Macquarrie’s study was cited by Dauvit Broun in an equally groundbreaking article published in 2004. Broun showed the sequence of kings from 870 onwards in table form, like a family tree, with question marks indicating gaps and uncertainties. Four years ago, I used Broun’s table as the basis for my own version which appeared in The Men of the North. More recently, I’ve used the same format in Strathclyde and the Anglo-Saxons in the Viking Age. In both books, the table has been tweaked and polished by a professional designer who makes everything look neat and tidy. The image below is a working copy from my files.

Kings of Strathclyde

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References

Broun, Dauvit: ‘The Welsh Identity of the Kingdom of Strathclyde, c.900–1200’ Innes Review vol.55 (2004), 111–80

Clarkson, Tim: The Men of the North: the Britons of Southern Scotland (Edinburgh, 2010)

Macquarrie, Alan: ‘The Kings of Strathclyde, c.400–1018’, pp.1–19 in A. Grant and K.J. Stringer (eds) Medieval Scotland: Crown, Lordship and Community (Edinburgh, 1993)

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Essential Sources: 1 – John of Worcester

John of Worcester Chronicle

This is the first in a series of posts highlighting the primary sources in which I located raw data for my book Strathclyde and the Anglo-Saxons in the Viking Age. Each post will give a brief summary of the source rather than a lengthy analysis, with pointers to ‘further reading’ in case anyone wishes to know more. In no particular order, then, I’ll start the series with John of Worcester’s Chronicon ex chronicis (‘Chronicle of chronicles’).

Many students of Anglo-Saxon history are well-acquainted with this work, which is frequently cited as a major source of information on early medieval Britain. In older textbooks it often appears under its alternative attribution to ‘Florence of Worcester’. Florence, who was actually called Florentius, was once thought to be the author of the entire chronicle but is more likely to have assisted the principal writer who is nowadays identified as John. Both men were monks at Worcester Priory, the medieval precursor of Worcester Cathedral, in the early twelfth century. Florence died in 1118; John outlived him by twenty years or so.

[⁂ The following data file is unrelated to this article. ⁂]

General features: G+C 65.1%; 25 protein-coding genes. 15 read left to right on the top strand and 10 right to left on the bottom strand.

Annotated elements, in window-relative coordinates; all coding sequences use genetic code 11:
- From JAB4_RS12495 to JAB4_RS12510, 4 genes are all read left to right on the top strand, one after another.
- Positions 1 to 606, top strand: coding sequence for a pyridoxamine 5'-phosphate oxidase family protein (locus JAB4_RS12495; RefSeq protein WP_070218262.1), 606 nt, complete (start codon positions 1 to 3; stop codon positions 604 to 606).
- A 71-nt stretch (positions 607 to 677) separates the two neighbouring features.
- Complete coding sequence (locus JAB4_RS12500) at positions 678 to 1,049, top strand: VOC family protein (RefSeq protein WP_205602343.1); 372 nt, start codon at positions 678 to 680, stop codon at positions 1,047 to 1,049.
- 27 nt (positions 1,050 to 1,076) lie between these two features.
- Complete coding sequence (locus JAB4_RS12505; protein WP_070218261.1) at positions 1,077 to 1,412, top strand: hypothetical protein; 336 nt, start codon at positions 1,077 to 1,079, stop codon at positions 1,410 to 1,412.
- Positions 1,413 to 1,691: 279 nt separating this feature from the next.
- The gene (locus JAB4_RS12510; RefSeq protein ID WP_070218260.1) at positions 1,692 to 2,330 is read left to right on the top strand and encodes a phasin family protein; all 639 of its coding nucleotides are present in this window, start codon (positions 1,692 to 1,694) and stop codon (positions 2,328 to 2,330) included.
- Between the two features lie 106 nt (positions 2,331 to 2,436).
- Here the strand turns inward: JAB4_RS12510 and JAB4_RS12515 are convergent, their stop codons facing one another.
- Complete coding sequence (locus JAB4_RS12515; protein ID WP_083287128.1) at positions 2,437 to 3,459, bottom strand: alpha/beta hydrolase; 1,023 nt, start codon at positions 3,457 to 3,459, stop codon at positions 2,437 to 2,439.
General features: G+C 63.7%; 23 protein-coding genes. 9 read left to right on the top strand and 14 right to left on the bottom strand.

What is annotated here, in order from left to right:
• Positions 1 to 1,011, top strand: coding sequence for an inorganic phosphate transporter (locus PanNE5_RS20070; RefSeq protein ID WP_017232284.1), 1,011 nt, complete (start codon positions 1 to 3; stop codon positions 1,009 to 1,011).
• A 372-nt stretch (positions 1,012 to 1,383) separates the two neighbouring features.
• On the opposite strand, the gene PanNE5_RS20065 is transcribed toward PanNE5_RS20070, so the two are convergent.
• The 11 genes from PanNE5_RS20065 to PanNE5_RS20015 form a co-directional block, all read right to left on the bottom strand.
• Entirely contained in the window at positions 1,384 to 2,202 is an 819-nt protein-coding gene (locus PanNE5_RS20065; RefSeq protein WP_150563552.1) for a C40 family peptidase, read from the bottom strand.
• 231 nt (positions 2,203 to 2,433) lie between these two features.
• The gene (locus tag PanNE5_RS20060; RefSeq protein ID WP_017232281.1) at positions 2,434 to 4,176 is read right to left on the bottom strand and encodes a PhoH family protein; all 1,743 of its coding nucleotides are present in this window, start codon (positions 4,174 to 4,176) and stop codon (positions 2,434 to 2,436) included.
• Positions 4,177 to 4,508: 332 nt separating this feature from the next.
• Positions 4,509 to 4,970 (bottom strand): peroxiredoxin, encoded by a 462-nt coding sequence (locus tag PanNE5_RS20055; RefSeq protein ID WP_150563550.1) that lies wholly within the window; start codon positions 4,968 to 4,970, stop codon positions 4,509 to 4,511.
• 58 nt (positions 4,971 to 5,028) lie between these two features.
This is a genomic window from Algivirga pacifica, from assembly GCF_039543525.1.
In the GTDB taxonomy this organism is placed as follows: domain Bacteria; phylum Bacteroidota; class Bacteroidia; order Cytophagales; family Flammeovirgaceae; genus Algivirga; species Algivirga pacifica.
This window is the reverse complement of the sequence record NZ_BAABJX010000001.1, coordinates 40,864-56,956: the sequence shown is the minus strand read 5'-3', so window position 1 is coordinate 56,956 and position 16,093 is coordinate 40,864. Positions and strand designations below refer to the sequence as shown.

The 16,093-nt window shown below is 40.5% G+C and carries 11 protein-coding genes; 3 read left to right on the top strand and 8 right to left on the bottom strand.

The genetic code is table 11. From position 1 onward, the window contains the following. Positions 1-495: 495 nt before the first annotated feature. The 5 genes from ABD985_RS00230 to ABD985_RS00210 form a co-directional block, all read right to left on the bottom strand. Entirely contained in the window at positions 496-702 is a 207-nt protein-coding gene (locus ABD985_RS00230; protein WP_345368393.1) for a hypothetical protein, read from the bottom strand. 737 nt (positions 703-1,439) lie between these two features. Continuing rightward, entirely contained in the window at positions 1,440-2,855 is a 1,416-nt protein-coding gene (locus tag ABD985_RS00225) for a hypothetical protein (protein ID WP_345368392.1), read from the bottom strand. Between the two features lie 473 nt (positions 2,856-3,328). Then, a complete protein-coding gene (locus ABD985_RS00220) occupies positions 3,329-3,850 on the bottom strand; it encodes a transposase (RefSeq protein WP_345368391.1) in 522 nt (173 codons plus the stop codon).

Chronicon ex chronicis is a history of the world to AD 1140, written in Latin. Its sections on Anglo-Saxon history are particularly valuable because John had access to a number of early English texts that no longer survive. Among these was an old Northumbrian chronicle – a set of annals – dealing with events in the northern parts of Britain. The material John extracted from these lost annals contains information not found elsewhere, some of it relating to the kingdom of Strathclyde.

The image below shows John’s entry for the year 973. It’s a scanned page from the definitive modern edition by Darlington and McGurk, which also gives a parallel English translation. The entry is a record of a meeting of kings and warlords at Chester, hosted by the English king Edgar, an event I’ve described in an earlier blogpost. On the image I’ve highlighted ‘Malcolm, king of the Cumbrians’, otherwise known as Máel Coluim, king of Strathclyde or ‘Cumbria’, whose death in 997 was noted by contemporary annalists in Ireland.

John of Worcester Chronicle

Like any source relating to this period, John of Worcester’s chronicle cannot be taken at face value. Its author, like all medieval writers, had his own ideas about how history should be presented. He carefully selected the things he wanted to write about, putting other material aside – to the frustration of today’s historians. Nor did he cite his sources in a way that enables a modern scholar to easily identify them. Notwithstanding these caveats, his chronicle remains an essential text for the history of early medieval Britain and continues to be widely consulted. It plugs a few gaps left by other works, such as the Anglo-Saxon Chronicle, and puts flesh on the bones of obscure figures about whom little else is known.